Proposals for Irish membership of military alliances by the coalition government in Dublin have been overwhelmingly rejected by the Irish people.
Opinion polls have shown strong support for Ireland’s constitutional neutrality and the position of Irish President Michael D Higgins, who has warned against a ‘drift’ to NATO membership.
He was moved to speak out after Taoiseach and foreign and defence minister Micheál MartinI claimed Ireland would not need to hold a referendum to join Nato as it is ‘a policy decision of the government’.
And last week, there was strong support on social media for Irish anti-war and socialist republican activists who disrupted a series of pro-militarisation events organised by the government.
The meetings of the ‘Consultative Forum on International Security Policy’, involving a number of military industry figures, took place in Cork, Galway and Dublin last week.
Last Thursday, activists from the Connolly Youth Movement (CYM) disrupted the first ‘national security consultation’ at the University College Cork with anti-war slogans and raised a red banner that read “NATO Wars – Millions Dead.”
Micheál Martin who was speaking, was enraged by the protesters, who were summarily dragged out of the meeting.
“These forums are filled to the gills with propagandists for EU militarisation and closer alignment with NATO,” shouted one protestor.
They also hit out at Mr Martin calling himself a republican and said the Irish people are against Ireland joining any military alliance, whether it is NATO or PESCO, the EU’s military grouping. It was also noted that Britain, a NATO member, is occupying part of Ireland but is increasingly treated by the Dublin government as a military partner.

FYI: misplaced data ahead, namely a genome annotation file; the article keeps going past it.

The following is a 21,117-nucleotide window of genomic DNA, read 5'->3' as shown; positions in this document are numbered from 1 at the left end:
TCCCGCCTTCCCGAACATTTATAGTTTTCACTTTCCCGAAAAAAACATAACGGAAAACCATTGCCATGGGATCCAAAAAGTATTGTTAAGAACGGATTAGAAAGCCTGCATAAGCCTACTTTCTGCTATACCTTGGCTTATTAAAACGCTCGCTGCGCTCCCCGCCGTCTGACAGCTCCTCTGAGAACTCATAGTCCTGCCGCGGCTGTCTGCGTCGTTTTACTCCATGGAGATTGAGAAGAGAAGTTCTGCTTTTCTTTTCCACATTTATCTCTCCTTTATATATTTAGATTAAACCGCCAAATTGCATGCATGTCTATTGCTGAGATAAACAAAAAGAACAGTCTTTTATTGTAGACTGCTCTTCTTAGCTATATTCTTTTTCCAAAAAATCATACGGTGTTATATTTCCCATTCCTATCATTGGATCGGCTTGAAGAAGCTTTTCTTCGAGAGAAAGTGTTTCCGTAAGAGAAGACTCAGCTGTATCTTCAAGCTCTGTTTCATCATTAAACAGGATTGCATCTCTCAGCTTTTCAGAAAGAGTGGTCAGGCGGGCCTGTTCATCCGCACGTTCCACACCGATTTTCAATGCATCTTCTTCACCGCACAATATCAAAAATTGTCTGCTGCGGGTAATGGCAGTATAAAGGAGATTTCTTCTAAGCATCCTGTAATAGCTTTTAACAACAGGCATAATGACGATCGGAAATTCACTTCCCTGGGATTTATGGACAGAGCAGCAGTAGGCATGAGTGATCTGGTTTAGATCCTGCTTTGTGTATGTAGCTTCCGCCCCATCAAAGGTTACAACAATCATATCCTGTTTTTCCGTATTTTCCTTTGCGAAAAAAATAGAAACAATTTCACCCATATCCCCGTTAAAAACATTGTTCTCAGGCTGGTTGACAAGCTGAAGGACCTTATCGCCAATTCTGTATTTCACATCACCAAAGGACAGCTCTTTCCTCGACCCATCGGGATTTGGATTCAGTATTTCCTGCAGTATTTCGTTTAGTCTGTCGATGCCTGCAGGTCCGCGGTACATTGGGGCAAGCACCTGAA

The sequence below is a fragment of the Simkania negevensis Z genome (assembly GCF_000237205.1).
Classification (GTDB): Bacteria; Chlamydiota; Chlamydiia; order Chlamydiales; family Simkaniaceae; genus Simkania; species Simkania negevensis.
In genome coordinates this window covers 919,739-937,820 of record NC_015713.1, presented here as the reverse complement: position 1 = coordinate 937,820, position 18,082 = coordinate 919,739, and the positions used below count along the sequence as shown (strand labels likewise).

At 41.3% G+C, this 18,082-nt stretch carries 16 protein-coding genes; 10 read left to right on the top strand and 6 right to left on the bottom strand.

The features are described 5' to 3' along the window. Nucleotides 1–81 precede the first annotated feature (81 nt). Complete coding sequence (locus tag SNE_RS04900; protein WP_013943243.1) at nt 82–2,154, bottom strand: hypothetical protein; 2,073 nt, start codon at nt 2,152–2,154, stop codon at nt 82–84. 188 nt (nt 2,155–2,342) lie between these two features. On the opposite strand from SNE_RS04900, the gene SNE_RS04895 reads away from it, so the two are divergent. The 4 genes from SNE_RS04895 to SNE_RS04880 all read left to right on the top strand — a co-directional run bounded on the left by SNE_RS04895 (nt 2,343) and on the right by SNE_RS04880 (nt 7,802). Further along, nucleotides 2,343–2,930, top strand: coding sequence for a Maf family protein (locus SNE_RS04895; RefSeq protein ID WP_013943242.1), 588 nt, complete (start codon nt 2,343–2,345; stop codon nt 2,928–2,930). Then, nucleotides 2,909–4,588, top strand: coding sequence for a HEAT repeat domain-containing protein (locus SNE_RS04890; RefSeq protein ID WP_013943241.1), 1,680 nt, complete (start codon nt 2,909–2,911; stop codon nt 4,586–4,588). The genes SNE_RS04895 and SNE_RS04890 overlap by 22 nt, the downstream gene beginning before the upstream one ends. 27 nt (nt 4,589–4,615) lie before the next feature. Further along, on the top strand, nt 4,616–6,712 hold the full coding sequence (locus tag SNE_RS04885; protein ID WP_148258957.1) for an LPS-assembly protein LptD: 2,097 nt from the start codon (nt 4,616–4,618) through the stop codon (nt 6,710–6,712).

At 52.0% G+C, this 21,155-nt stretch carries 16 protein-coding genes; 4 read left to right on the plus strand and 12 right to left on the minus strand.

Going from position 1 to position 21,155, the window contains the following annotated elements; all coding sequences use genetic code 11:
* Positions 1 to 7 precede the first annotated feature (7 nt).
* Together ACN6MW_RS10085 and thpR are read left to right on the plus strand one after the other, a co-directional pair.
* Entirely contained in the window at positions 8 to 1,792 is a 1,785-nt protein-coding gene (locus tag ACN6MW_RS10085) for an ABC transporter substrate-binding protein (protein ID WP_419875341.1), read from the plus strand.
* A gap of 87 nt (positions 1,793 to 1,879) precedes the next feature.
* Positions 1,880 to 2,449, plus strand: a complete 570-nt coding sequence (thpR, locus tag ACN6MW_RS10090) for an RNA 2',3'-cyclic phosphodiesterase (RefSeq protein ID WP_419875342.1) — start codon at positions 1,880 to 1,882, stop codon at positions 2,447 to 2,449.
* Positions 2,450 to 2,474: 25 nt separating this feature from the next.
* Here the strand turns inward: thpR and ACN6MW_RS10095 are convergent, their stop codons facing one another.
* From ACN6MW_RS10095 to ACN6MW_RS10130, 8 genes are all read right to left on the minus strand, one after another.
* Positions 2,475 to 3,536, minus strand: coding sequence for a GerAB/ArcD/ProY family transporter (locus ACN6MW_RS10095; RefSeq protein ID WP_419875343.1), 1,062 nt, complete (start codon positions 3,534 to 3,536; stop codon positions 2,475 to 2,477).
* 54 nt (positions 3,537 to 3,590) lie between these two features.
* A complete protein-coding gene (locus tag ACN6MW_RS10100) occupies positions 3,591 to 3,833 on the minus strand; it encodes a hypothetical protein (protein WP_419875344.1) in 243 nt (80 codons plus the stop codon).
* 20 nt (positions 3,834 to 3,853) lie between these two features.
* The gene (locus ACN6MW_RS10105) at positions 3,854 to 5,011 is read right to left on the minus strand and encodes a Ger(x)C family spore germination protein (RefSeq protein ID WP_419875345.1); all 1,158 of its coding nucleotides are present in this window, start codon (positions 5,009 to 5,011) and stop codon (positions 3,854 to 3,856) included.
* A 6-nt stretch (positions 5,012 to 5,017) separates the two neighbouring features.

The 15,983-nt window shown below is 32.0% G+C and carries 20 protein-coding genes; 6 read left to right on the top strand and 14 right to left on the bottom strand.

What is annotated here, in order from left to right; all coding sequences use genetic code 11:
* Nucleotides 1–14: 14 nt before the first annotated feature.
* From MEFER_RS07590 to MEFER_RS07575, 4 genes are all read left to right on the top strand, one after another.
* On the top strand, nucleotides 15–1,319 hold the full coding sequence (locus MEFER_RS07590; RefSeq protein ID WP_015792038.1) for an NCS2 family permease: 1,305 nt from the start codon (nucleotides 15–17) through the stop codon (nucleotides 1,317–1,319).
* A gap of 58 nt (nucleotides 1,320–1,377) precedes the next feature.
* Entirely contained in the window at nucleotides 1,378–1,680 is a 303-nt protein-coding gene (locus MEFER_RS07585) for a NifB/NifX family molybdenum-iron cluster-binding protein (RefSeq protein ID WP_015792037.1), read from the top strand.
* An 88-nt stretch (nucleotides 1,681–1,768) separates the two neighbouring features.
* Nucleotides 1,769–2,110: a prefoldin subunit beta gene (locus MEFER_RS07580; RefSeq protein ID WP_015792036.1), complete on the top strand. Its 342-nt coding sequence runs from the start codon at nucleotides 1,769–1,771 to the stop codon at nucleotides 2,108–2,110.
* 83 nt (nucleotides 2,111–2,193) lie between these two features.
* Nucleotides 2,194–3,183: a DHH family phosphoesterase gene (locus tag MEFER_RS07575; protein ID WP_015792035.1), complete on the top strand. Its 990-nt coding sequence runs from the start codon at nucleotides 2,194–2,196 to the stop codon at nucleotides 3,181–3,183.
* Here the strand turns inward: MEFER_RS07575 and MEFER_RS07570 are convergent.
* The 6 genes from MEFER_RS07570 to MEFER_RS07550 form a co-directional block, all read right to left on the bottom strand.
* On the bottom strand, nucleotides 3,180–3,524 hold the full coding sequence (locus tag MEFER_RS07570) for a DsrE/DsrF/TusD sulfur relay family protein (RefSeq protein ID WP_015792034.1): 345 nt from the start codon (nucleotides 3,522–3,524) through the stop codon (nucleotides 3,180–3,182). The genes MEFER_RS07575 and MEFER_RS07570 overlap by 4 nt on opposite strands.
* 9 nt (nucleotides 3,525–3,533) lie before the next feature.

The forum was itself controversially headed by Louise Richardson, a self-styled expert on ‘terrorism’ and a naturalised British citizen who has been awarded the title of ‘Dame of the British Empire’ by Queen Elizabeth.
Accused on social media of being a potential British intelligence asset, her involvement was even criticised by the President of Ireland, Michael D Higgins, who warned the country is ‘playing with fire’ during a dangerous period of ‘drift’ in foreign policy.
Despite claims of a potential constitutional crisis over his intervention, polls showed the President has the overwhelming support of Irish voters. An Irish Times/Ipsos poll found two thirds of voters in the 26 Counties expressing support for the state’s position on neutrality, with less than a quarter in favour of change.
The consultations have been projected by the government as an event to supposedly generate discussions on Ireland’s foreign, security, and defence policies. However, it is widely believed a plan is afoot to gradually drag Ireland into military alliances, accompanied by (potentially corrupt) payments to arms manufacturers and military contractors.
The Connolly Youth Movement (CYM) accused the Fine Gael-Fianna Fail-Greens government of “scheming.. to artificially manufacture consent for their strategy to destroy Irish neutrality. In a period of crisis, the government is focusing on increasing militarisation, while thousands are homeless and poverty is on the rise,” the statement said
Sinn Féin’s spokesperson on Defence, Matt Carthy, told the forum that “Ireland should be focused on ending the conflict, rather than participating in it.” Speaking from the floor, he said “Ireland’s neutrality has served the country well.”